It angers me when well-meaning people are taken in by these lies. The UN allows the regime access to more than enough money for all the humanitarian goods the Iraqis need. It is the regime which refuses to use these funds to order food and medicine. It suits Saddam to make Iraqis suffer and starve, because this distracts attention from the threat he poses to global security. [‘Saddam Must Allow Weapons Inspectors into Iraq or Suffer The Consequences’, 5 Mar 2002]

Statements since the passage of Security Council Resolution 1409 have closed off the sanctions debate completely. During a debate on the UN on 23 May, Denis MacShane described the new resolution:

It removes Saddam’s spurious excuses for the suffering that he inflicts on the Iraqi people and puts more pressure on the regime. It will also bring a significant reduction in UN bureaucracy to allow swifter delivery of goods to Iraq under the Oil for Food programme, and it will underline, once again, that the Security Council has only ever had a problem with the Iraqi regime, not the Iraqi people.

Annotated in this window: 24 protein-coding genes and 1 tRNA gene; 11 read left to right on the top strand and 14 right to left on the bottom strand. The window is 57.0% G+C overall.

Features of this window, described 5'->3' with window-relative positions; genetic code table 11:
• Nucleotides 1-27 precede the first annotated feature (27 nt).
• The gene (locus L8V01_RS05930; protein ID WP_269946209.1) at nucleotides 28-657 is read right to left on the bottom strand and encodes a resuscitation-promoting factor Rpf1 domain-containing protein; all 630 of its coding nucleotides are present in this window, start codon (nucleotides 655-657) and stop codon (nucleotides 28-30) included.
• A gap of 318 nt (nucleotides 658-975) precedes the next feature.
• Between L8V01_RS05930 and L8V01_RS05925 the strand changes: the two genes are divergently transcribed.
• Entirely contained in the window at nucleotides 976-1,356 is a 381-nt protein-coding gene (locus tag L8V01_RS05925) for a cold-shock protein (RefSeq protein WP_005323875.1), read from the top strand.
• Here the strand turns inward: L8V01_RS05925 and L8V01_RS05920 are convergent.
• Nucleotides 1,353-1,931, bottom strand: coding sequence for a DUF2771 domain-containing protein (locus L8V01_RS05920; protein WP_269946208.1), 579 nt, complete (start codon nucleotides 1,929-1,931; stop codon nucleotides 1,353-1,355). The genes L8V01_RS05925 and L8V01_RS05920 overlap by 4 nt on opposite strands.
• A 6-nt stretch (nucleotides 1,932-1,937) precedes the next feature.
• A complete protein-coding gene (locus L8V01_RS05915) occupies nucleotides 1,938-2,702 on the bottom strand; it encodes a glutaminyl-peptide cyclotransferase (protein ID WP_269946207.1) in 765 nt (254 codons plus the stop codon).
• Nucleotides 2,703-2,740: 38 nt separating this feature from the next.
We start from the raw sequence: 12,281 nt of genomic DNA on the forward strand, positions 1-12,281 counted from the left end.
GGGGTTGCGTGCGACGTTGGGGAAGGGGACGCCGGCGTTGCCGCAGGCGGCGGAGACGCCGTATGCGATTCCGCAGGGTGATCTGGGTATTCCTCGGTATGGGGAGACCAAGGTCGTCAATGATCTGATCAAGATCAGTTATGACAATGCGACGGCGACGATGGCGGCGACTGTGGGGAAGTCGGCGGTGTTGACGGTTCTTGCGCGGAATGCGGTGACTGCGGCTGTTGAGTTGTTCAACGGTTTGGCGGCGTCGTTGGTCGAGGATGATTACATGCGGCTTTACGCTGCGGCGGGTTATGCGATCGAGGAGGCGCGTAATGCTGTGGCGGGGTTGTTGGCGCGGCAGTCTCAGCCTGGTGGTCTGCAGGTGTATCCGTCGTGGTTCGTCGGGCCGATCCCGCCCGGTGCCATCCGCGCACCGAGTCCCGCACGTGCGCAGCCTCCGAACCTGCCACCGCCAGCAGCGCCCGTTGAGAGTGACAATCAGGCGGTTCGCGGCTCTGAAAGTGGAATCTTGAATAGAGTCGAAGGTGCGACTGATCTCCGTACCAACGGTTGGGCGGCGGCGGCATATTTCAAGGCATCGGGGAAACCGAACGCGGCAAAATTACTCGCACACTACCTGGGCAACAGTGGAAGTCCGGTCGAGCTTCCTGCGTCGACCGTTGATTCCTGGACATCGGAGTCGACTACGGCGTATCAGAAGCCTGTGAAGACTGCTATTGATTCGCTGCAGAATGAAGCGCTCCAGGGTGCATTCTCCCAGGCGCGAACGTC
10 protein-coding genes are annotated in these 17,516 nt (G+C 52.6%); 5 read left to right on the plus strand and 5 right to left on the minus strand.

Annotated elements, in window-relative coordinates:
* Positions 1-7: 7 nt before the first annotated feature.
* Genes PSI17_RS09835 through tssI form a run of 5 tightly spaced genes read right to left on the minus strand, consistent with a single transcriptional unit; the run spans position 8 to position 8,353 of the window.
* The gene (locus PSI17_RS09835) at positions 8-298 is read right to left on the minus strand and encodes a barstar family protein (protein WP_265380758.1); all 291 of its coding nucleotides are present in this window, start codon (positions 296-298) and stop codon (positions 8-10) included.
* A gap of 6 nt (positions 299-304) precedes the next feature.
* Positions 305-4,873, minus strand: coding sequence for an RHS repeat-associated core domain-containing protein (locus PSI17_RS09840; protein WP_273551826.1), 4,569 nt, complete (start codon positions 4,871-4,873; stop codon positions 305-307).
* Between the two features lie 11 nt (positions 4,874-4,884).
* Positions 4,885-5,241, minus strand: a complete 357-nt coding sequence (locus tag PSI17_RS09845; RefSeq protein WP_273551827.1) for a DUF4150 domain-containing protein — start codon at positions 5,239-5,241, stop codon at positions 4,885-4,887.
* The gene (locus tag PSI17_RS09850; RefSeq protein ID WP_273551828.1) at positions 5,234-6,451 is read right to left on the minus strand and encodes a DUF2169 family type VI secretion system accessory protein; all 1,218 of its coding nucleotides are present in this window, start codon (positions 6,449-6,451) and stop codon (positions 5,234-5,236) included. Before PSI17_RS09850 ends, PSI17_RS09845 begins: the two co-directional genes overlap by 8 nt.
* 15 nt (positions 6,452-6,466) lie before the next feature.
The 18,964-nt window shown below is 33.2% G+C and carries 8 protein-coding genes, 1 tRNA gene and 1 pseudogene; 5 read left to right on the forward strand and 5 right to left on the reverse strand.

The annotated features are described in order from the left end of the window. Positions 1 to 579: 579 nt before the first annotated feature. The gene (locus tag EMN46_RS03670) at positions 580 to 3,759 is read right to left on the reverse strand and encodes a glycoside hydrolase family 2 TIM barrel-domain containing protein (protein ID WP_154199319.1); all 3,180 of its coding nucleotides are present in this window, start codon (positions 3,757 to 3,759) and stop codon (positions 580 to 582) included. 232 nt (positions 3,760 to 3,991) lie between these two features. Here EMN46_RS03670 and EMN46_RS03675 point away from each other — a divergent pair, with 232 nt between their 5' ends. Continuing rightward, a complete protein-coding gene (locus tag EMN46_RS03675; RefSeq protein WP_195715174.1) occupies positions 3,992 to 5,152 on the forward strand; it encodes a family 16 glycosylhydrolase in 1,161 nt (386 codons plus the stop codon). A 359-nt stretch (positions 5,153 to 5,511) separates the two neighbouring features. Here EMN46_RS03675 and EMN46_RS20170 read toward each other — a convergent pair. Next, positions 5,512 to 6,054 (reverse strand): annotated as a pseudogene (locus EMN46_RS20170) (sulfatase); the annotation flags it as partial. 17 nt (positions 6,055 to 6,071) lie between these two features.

Concerns over military action

At the same time as securing the adoption of ‘smart sanctions’ at the Security Council, the government has been engaged in the more high-profile task of dealing with parliamentary and media speculation over possible military action against Iraq. Since President Bush’s State of the Union address on 29 January, when he described Iraq as forming part of an "axis of evil" seeking weapons of mass destruction to "threaten the peace of the world", the question of UK participation in a US-led war on Iraq has been high on the domestic political agenda.